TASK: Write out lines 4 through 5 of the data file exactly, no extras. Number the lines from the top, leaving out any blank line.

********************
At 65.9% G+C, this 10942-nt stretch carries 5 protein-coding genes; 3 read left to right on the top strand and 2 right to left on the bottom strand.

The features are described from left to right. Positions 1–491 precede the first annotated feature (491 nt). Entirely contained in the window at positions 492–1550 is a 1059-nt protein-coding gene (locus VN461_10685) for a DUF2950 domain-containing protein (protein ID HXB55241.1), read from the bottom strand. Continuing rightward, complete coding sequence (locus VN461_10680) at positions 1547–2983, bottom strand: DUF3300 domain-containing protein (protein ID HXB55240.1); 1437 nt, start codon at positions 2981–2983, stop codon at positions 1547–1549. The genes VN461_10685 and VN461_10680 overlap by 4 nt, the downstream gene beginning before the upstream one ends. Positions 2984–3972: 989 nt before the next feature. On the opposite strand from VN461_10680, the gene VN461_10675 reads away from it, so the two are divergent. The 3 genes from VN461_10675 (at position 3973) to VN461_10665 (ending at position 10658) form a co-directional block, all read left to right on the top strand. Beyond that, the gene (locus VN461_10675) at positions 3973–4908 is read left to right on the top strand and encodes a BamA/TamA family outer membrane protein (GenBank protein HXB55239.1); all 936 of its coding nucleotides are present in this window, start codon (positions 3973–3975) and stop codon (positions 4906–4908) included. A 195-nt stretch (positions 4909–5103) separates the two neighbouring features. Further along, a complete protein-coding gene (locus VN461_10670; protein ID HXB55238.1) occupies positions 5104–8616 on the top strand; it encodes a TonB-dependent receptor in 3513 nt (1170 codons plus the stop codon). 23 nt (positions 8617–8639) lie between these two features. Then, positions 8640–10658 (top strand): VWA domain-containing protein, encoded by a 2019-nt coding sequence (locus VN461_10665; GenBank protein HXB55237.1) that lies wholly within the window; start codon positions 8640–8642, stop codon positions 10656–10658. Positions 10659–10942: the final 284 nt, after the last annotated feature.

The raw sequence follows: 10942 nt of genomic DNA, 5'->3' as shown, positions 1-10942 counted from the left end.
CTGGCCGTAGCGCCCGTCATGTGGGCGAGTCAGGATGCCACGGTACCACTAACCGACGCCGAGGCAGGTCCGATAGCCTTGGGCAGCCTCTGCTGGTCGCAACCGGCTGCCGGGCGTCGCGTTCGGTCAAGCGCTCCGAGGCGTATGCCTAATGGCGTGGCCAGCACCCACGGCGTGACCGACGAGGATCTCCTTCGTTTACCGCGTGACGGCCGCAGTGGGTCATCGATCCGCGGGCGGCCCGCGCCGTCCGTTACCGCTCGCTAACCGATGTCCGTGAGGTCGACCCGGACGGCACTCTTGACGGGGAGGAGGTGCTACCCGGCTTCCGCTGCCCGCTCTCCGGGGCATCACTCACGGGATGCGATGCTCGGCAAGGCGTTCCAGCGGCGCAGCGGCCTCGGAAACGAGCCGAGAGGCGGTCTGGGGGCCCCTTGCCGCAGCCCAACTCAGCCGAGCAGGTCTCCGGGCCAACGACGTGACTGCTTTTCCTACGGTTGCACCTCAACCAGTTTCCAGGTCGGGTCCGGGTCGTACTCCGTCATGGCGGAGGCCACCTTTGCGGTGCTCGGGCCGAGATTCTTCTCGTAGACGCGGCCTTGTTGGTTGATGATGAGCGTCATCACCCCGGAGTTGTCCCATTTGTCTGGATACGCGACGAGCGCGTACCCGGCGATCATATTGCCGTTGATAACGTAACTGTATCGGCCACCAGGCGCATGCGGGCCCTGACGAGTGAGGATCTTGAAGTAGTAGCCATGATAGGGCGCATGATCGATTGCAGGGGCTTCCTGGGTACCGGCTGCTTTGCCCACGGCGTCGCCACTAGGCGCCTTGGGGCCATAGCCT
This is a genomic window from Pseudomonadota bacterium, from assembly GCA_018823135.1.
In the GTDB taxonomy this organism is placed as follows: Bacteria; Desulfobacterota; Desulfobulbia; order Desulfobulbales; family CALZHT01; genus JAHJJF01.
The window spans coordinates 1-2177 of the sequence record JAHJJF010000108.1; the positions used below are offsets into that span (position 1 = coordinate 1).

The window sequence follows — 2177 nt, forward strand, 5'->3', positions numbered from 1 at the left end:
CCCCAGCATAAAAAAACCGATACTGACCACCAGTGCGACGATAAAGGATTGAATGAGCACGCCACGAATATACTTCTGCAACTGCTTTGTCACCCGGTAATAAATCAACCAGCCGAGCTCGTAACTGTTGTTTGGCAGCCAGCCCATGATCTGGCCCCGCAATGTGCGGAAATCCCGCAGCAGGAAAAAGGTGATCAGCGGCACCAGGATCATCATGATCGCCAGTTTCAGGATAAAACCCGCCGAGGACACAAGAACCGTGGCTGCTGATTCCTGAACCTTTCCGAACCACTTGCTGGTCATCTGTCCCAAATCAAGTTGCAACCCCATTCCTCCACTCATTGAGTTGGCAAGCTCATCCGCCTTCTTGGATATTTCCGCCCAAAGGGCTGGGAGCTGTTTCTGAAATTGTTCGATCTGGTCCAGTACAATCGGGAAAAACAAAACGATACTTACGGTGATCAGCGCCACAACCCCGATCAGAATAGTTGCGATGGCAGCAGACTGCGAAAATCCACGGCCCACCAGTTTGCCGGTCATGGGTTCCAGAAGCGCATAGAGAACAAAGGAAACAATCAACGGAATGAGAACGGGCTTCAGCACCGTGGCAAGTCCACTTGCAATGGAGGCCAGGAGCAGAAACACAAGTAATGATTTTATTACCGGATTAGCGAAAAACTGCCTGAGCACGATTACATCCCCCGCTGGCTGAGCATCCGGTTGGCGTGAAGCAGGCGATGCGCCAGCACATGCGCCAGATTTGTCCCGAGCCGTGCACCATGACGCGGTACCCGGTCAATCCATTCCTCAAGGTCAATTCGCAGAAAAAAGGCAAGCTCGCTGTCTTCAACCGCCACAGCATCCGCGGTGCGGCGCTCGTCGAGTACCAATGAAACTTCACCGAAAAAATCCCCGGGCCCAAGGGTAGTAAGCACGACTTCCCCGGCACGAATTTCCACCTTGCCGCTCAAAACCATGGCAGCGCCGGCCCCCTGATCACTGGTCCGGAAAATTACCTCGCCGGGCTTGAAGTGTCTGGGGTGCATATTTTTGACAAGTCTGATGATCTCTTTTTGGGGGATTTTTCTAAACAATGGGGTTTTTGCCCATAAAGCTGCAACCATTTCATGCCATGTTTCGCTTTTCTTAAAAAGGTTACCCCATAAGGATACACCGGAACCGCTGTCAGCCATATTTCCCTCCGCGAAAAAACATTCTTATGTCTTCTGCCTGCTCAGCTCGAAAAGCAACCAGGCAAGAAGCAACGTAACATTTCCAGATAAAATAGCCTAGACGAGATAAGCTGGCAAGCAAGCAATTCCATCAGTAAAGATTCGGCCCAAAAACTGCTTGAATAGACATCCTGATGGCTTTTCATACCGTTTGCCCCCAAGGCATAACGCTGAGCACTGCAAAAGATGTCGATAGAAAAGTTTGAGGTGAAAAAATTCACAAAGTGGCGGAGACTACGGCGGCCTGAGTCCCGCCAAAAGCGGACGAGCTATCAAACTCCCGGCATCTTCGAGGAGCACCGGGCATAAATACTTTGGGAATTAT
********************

CTGGCCGTAGCGCCCGTCATGTGGGCGAGTCAGGATGCCACGGTACCACTAACCGACGCCGAGGCAGGTCCGATAGCCTTGGGCAGCCTCTGCTGGTCGCAACCGGCTGCCGGGCGTCGCGTTCGGTCAAGCGCTCCGAGGCGTATGCCTAATGGCGTGGCCAGCACCCACGGCGTGACCGACGAGGATCTCCTTCGTTTACCGCGTGACGGCCGCAGTGGGTCATCGATCCGCGGGCGGCCCGCGCCGTCCGTTACCGCTCGCTAACCGATGTCCGTGAGGTCGACCCGGACGGCACTCTTGACGGGGAGGAGGTGCTACCCGGCTTCCGCTGCCCGCTCTCCGGGGCATCACTCACGGGATGCGATGCTCGGCAAGGCGTTCCAGCGGCGCAGCGGCCTCGGAAACGAGCCGAGAGGCGGTCTGGGGGCCCCTTGCCGCAGCCCAACTCAGCCGAGCAGGTCTCCGGGCCAACGACGTGACTGCTTTTCCTACGGTTGCACCTCAACCAGTTTCCAGGTCGGGTCCGGGTCGTACTCCGTCATGGCGGAGGCCACCTTTGCGGTGCTCGGGCCGAGATTCTTCTCGTAGACGCGGCCTTGTTGGTTGATGATGAGCGTCATCACCCCGGAGTTGTCCCATTTGTCTGGATACGCGACGAGCGCGTACCCGGCGATCATATTGCCGTTGATAACGTAACTGTATCGGCCACCAGGCGCATGCGGGCCCTGACGAGTGAGGATCTTGAAGTAGTAGCCATGATAGGGCGCATGATCGATTGCAGGGGCTTCCTGGGTACCGGCTGCTTTGCCCACGGCGTCGCCACTAGGCGCCTTGGGGCCATAGCCT
This is a genomic window from Pseudomonadota bacterium, from assembly GCA_018823135.1.